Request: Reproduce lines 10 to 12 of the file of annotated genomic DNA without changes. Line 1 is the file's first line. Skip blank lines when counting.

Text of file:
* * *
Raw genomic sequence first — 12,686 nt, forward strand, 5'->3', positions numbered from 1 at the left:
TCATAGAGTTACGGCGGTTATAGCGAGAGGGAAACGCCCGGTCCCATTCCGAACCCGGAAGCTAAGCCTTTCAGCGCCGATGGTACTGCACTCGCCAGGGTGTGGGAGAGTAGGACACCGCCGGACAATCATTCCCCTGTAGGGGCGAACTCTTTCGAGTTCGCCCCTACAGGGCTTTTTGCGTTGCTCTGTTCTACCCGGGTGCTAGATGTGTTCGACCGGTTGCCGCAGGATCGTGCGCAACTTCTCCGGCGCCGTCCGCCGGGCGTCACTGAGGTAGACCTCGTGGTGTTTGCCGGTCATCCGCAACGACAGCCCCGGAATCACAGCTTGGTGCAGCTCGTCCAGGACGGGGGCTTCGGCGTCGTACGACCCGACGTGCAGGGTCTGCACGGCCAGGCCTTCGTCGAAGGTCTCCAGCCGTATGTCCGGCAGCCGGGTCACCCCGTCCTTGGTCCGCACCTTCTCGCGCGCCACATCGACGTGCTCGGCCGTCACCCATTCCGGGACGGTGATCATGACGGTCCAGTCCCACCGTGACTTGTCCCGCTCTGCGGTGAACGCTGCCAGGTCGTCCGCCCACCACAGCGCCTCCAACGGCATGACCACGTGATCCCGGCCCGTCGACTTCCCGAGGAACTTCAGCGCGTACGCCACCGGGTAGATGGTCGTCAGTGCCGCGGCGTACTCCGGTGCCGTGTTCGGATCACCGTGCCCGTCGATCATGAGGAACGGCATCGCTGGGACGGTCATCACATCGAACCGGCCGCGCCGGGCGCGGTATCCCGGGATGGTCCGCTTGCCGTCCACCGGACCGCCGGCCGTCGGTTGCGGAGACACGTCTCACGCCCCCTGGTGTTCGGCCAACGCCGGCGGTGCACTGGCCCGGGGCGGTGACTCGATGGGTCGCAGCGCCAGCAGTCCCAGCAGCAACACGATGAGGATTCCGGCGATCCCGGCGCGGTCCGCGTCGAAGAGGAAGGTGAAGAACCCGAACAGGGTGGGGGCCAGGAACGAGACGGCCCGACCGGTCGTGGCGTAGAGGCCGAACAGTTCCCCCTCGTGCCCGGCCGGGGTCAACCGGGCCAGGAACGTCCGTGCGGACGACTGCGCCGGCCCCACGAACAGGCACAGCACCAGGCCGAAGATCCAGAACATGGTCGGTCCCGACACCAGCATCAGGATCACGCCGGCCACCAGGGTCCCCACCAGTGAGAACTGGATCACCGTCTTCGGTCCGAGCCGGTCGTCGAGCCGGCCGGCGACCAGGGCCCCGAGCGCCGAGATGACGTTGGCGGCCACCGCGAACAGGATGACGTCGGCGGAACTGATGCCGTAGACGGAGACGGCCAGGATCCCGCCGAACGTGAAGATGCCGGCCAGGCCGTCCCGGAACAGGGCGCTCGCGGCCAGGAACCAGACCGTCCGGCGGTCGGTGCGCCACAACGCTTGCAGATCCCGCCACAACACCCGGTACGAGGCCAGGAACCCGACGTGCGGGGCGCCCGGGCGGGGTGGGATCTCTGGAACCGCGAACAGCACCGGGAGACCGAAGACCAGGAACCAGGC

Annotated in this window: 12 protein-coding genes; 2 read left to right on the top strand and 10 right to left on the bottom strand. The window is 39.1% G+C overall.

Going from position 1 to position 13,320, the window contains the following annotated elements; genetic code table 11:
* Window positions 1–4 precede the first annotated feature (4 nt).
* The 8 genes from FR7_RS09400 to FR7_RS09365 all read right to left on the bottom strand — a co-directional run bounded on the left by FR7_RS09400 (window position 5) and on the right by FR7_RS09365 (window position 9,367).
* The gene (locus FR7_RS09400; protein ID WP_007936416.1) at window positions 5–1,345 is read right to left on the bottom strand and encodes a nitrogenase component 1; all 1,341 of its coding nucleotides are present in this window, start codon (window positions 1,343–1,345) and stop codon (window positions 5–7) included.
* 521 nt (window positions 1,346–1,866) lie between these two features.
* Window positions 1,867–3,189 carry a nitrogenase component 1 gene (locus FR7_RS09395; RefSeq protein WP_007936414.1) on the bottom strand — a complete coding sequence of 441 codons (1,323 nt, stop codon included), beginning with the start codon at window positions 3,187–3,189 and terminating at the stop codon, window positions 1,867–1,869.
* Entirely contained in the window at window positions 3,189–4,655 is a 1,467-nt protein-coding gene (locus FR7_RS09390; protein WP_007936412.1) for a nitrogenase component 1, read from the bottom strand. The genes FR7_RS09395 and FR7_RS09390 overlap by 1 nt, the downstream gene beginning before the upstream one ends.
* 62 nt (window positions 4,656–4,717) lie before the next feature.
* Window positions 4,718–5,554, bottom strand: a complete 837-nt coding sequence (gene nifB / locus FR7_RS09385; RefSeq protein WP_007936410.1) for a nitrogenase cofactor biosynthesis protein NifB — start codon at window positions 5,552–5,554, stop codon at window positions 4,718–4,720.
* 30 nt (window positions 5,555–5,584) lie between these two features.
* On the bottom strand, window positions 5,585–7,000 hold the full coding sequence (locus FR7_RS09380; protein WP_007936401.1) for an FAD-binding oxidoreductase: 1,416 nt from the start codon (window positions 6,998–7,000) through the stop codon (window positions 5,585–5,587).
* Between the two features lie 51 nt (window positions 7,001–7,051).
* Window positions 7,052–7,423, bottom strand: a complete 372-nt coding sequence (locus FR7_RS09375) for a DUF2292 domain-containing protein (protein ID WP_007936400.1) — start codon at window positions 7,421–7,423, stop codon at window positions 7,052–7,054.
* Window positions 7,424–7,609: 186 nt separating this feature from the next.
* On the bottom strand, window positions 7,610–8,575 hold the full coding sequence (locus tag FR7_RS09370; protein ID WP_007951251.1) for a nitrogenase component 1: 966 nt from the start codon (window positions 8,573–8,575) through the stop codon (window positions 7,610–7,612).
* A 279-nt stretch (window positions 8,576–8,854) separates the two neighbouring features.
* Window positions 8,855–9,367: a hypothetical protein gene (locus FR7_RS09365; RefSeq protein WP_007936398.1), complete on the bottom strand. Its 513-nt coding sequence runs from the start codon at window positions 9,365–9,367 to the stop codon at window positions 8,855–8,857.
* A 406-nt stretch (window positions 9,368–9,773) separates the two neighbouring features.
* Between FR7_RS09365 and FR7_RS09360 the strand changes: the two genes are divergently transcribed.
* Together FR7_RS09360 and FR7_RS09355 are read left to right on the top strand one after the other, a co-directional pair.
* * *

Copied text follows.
* Entirely contained in the window at window positions 3,189–4,655 is a 1,467-nt protein-coding gene (locus FR7_RS09390; protein WP_007936412.1) for a nitrogenase component 1, read from the bottom strand. The genes FR7_RS09395 and FR7_RS09390 overlap by 1 nt, the downstream gene beginning before the upstream one ends.
* 62 nt (window positions 4,656–4,717) lie before the next feature.
* Window positions 4,718–5,554, bottom strand: a complete 837-nt coding sequence (gene nifB / locus FR7_RS09385; RefSeq protein WP_007936410.1) for a nitrogenase cofactor biosynthesis protein NifB — start codon at window positions 5,552–5,554, stop codon at window positions 4,718–4,720.